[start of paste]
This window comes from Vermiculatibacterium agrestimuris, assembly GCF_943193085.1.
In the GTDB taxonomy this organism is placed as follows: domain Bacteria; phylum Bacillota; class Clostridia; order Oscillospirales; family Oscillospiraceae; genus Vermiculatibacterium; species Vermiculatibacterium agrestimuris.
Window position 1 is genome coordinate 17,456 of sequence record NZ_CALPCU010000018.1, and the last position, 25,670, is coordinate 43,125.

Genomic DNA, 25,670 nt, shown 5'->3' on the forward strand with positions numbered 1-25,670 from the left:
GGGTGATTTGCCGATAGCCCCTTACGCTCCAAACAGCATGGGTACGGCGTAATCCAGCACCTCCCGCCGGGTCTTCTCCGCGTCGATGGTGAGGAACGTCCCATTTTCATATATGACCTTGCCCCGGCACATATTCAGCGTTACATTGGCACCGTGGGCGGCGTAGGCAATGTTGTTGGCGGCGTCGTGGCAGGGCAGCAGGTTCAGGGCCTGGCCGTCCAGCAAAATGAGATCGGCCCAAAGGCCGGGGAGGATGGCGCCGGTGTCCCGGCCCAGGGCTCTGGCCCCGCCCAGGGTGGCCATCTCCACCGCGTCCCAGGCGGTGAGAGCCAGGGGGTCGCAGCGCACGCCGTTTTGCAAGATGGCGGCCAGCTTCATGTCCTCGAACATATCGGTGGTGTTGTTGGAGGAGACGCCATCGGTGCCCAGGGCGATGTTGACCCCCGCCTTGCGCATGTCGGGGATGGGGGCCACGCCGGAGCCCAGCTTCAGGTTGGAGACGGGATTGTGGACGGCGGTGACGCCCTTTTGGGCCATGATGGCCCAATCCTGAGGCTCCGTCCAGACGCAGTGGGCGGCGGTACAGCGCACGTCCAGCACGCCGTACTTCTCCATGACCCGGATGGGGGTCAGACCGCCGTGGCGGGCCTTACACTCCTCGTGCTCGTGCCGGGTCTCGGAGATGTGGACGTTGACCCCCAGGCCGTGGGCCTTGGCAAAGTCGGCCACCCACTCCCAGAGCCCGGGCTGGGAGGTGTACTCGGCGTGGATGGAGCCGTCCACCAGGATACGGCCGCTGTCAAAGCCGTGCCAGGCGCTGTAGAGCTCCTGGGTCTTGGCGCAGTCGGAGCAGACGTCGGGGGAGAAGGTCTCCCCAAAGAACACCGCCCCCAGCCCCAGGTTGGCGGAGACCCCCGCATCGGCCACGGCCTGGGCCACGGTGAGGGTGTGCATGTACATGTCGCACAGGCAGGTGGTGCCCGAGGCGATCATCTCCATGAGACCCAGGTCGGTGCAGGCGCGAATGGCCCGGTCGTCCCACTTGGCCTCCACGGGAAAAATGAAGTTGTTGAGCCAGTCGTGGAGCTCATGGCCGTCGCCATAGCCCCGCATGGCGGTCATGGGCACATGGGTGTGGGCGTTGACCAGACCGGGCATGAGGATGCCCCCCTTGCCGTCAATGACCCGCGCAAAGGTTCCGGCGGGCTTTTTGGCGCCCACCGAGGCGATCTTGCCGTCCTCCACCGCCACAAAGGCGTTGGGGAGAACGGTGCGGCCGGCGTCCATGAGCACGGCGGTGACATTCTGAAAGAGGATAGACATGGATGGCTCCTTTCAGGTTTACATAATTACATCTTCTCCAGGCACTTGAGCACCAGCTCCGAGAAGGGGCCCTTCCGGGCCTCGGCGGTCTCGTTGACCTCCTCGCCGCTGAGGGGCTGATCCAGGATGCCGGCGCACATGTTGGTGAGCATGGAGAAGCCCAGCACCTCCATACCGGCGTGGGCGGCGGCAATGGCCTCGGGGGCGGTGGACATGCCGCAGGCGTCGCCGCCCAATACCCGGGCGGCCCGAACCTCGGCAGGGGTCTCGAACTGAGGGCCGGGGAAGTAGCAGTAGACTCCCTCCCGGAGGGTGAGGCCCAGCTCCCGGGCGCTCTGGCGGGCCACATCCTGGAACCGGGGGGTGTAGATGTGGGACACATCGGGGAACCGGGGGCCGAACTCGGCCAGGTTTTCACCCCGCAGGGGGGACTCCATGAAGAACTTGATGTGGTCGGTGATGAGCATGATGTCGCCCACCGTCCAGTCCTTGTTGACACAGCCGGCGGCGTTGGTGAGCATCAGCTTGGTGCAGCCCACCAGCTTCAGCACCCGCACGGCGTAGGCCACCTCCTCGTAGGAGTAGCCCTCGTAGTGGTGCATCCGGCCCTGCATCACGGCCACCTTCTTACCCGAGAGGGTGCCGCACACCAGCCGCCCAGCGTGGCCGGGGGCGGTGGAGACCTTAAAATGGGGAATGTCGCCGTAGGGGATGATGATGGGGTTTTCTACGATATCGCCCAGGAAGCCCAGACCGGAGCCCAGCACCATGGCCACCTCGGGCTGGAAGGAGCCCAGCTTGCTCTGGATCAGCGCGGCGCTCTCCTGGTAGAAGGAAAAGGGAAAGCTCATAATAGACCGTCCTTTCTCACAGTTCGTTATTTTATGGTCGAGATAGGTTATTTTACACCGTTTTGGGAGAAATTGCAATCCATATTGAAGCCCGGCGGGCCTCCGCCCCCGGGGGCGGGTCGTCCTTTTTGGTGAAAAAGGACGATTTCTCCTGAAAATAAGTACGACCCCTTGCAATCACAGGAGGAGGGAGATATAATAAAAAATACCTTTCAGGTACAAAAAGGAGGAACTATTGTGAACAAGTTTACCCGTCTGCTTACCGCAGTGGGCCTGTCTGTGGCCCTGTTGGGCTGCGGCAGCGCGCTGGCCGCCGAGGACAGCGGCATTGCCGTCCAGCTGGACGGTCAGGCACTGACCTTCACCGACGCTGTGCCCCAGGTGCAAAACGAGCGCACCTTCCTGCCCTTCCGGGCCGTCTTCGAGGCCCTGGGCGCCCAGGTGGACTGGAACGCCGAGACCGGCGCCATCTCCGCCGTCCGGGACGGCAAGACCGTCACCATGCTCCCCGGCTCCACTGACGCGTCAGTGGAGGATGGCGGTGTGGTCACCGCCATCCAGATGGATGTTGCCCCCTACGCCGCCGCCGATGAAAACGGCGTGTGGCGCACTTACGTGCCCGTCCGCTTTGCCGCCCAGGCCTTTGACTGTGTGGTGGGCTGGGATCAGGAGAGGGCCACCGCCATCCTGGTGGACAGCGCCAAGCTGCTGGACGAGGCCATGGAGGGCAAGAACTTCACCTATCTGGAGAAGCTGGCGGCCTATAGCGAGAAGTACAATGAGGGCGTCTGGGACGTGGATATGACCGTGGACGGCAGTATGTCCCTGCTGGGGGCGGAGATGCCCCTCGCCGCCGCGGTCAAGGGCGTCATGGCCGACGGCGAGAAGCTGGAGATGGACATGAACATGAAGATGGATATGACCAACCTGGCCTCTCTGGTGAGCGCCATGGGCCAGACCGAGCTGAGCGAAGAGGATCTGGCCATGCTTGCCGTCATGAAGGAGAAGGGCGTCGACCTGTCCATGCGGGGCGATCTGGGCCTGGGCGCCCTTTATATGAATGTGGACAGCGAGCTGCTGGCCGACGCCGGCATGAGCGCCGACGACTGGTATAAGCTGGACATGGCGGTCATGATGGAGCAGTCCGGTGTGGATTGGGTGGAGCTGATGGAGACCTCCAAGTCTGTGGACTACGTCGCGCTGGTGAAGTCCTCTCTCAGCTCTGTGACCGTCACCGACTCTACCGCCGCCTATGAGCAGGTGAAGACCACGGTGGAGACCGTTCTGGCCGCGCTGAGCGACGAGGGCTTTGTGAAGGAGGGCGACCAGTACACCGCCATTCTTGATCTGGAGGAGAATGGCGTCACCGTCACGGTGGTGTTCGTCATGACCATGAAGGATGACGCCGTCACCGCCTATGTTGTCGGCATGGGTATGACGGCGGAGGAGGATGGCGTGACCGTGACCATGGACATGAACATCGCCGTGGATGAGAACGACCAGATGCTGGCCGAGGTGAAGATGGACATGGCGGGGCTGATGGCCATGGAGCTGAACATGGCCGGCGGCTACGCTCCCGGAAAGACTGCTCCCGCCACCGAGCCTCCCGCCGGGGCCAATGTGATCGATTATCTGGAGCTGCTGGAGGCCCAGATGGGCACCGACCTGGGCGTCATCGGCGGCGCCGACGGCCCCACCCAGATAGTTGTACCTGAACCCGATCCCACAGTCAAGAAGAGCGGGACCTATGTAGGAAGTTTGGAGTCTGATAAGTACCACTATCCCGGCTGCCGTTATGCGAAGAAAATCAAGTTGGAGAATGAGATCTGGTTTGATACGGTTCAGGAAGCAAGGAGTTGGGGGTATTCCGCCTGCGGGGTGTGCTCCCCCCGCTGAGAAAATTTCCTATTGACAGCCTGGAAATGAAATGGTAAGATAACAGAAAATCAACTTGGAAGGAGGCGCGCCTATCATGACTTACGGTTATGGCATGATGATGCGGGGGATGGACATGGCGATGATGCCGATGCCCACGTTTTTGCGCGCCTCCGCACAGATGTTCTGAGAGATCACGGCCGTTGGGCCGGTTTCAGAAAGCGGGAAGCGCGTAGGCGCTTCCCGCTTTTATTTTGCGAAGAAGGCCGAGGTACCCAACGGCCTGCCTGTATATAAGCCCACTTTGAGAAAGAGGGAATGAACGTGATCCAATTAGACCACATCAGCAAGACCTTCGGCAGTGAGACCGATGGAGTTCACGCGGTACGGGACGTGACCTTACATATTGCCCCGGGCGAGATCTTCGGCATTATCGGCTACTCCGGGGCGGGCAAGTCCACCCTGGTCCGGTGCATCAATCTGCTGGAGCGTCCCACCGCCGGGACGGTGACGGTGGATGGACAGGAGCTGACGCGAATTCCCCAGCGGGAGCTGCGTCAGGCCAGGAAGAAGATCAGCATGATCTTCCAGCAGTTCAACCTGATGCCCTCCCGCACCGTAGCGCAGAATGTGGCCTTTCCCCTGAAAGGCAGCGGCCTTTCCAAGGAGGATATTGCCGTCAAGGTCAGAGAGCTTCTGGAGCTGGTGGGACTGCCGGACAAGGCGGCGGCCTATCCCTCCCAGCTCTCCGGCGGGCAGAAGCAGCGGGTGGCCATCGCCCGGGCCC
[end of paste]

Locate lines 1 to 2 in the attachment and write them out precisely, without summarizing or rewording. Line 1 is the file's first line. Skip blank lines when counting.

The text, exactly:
This window comes from Vermiculatibacterium agrestimuris, assembly GCF_943193085.1.
In the GTDB taxonomy this organism is placed as follows: domain Bacteria; phylum Bacillota; class Clostridia; order Oscillospirales; family Oscillospiraceae; genus Vermiculatibacterium; species Vermiculatibacterium agrestimuris.